LAKE CITY — Fathead minnows and golden shiners have been found in Lake Missaukee for the first time, officially.
Surveys conducted in 2018 found the popular bait species in the lake.
Anglers who break rules about dumping bait in lakes are not necessarily to blame.
Fathead minnows and golden shiners are likely native to Lake Missaukee and have probably been here all along, according to Mark Tonello, Michigan Department of Natural Resources fisheries biologist who led the surveys and authored a 2019 report based on the surveys.
Previous surveys have not found the fathead minnows and golden shiners, probably because a lot of surveys do not target minnow species, Tonello said. (That’s not to say surveys always miss minnows; various netting techniques found several minnows or bait species in Lake Missaukee in 2018, including the golden shiner; electrofishing or seining techniques found the fathead minnow).
Additionally, the survey found that fish are generally growing well. Bluegill, largemouth bass and northern pike are growing slightly slower than average in the state of Michigan, but it is common for those species to grow slower in Northern lower Michigan, according to the report. However, walleye, pumpkinseed sunfish, rock bass and smallmouth bass are growing faster than the state average.
Three species previously found in Lake Missaukee were not found in 2018, though each of those species (blacknose shiner, bowfin and Johnny Darter) had been found only once previously.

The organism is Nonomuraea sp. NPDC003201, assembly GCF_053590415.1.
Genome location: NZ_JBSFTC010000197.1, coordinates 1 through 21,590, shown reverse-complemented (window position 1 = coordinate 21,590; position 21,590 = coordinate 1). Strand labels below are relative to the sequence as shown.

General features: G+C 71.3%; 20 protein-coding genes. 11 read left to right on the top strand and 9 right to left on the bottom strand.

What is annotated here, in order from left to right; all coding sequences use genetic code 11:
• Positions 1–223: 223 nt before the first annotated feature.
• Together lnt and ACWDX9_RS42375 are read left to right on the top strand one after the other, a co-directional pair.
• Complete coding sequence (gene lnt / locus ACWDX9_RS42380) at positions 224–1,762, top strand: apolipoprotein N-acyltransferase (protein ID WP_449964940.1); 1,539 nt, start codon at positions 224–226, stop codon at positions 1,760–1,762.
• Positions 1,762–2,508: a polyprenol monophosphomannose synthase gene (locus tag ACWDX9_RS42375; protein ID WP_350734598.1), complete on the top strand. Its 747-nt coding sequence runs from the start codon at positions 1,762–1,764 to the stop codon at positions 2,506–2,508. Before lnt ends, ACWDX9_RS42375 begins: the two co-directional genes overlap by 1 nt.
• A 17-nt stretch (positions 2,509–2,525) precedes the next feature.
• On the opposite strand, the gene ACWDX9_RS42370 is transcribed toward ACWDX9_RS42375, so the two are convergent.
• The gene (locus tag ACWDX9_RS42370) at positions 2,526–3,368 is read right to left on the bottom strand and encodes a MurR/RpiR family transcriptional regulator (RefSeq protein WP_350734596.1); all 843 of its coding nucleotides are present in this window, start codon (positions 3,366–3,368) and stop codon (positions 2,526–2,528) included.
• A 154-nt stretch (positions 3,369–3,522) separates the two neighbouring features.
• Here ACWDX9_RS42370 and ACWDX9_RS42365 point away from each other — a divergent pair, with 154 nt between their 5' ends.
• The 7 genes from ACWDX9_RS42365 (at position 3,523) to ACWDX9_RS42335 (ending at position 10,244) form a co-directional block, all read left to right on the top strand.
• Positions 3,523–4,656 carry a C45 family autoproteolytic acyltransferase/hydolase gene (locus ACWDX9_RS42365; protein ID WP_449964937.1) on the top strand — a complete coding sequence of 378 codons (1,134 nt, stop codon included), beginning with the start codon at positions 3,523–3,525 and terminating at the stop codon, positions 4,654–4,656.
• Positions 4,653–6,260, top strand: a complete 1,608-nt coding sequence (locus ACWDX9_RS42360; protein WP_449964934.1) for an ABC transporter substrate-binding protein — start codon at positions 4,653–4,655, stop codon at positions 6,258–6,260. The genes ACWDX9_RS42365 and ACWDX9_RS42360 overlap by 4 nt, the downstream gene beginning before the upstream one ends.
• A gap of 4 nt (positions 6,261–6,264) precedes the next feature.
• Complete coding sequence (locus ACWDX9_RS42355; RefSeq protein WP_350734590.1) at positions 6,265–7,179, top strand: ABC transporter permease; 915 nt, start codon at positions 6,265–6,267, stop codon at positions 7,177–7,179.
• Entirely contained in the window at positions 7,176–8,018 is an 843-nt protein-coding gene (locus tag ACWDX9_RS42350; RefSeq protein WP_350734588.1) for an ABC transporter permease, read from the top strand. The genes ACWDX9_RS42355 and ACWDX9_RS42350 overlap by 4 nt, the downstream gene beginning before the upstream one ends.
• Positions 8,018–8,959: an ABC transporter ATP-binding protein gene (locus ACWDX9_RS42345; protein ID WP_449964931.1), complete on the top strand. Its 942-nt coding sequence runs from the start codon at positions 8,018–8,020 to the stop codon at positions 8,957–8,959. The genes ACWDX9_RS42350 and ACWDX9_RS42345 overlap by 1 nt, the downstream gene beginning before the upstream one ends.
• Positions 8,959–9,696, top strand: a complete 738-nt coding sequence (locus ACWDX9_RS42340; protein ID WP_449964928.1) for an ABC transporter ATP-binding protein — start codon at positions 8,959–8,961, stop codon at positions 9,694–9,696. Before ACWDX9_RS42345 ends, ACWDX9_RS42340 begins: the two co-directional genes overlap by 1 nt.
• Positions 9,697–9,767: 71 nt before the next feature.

Altogether, the 2018 survey detected the most number of fish species on record in Lake Missaukee in one year, 22 species. Surveys on Lake Missaukee have been conducted in 1927, 1939, 1941, 1965, 1975, 1976, 1977, 1987, 1994, 1999, 2004, 2017 and 2018.
The most abundant Lake Missaukee species, according to the survey, were bullhead species. They were 65.5% of the catch by numbers and 62.5% of the catch by weight.
Lake Missaukee should be surveyed again within the next 10 years, according to Tonello’s management recommendations. He’s also recommending continuing to stock walleye at a rate of about 100,000 spring fingerlings every other year and is suggesting to keep Lake Missaukee’s no minimum size limit for northern pike.
Tonello, whose work territory is the Muskegon River watershed, said he didn’t do any surveys of lakes in Wexford, Missaukee, Osceola or Lake counties in 2019 and it’s not clear yet whether there will be any local surveys in 2020.
“I don’t like it but that is reality when you only have a few people,‘ Tonello said.
However, to the best of his knowledge, fish populations are steady in local lakes and walleye stocking programs will continue.
“That’s a pretty popular program,‘ Tonello said. He anticipates stocking Fife Lake, Rose Lake, Lake Mitchell, Lake Cadillac, Tippy Pond, Hodenyple Dam Pond and Big Star Lake with walleye in 2020.
(Status of the Fishery Resource report, Lake Missaukee last surveyed 2018: https://www.michigan.gov/documents/dnr/SFR2018-261_656410_7.pdf )